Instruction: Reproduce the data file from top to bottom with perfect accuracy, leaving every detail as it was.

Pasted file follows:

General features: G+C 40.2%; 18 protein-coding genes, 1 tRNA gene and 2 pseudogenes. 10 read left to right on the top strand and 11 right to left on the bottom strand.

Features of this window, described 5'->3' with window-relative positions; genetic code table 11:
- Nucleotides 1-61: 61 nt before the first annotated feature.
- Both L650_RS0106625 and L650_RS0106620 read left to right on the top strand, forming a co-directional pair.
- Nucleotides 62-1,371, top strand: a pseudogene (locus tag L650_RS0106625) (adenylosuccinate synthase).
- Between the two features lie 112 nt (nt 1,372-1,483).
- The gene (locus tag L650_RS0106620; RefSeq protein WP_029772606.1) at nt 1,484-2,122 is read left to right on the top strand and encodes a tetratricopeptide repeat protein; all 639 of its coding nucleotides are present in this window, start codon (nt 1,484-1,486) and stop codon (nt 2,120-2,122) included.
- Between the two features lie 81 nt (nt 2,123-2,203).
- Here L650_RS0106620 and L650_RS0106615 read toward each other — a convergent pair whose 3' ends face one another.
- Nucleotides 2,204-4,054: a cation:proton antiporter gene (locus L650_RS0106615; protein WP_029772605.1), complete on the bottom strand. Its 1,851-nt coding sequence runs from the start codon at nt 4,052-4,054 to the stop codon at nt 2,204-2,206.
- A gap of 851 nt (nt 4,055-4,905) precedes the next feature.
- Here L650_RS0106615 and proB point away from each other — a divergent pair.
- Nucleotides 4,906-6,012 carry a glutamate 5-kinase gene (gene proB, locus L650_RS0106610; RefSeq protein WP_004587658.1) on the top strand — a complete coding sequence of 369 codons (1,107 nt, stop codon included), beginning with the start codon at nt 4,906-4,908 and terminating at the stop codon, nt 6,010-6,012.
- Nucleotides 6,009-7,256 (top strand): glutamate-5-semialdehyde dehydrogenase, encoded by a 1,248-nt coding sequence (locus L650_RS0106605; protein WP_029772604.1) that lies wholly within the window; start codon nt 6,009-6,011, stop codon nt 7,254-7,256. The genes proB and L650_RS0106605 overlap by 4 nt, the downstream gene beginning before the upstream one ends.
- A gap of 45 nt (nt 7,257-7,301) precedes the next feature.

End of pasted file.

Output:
General features: G+C 40.2%; 18 protein-coding genes, 1 tRNA gene and 2 pseudogenes. 10 read left to right on the top strand and 11 right to left on the bottom strand.

Features of this window, described 5'->3' with window-relative positions; genetic code table 11:
- Nucleotides 1-61: 61 nt before the first annotated feature.
- Both L650_RS0106625 and L650_RS0106620 read left to right on the top strand, forming a co-directional pair.
- Nucleotides 62-1,371, top strand: a pseudogene (locus tag L650_RS0106625) (adenylosuccinate synthase).
- Between the two features lie 112 nt (nt 1,372-1,483).
- The gene (locus tag L650_RS0106620; RefSeq protein WP_029772606.1) at nt 1,484-2,122 is read left to right on the top strand and encodes a tetratricopeptide repeat protein; all 639 of its coding nucleotides are present in this window, start codon (nt 1,484-1,486) and stop codon (nt 2,120-2,122) included.
- Between the two features lie 81 nt (nt 2,123-2,203).
- Here L650_RS0106620 and L650_RS0106615 read toward each other — a convergent pair whose 3' ends face one another.
- Nucleotides 2,204-4,054: a cation:proton antiporter gene (locus L650_RS0106615; protein WP_029772605.1), complete on the bottom strand. Its 1,851-nt coding sequence runs from the start codon at nt 4,052-4,054 to the stop codon at nt 2,204-2,206.
- A gap of 851 nt (nt 4,055-4,905) precedes the next feature.
- Here L650_RS0106615 and proB point away from each other — a divergent pair.
- Nucleotides 4,906-6,012 carry a glutamate 5-kinase gene (gene proB, locus L650_RS0106610; RefSeq protein WP_004587658.1) on the top strand — a complete coding sequence of 369 codons (1,107 nt, stop codon included), beginning with the start codon at nt 4,906-4,908 and terminating at the stop codon, nt 6,010-6,012.
- Nucleotides 6,009-7,256 (top strand): glutamate-5-semialdehyde dehydrogenase, encoded by a 1,248-nt coding sequence (locus L650_RS0106605; protein WP_029772604.1) that lies wholly within the window; start codon nt 6,009-6,011, stop codon nt 7,254-7,256. The genes proB and L650_RS0106605 overlap by 4 nt, the downstream gene beginning before the upstream one ends.
- A gap of 45 nt (nt 7,257-7,301) precedes the next feature.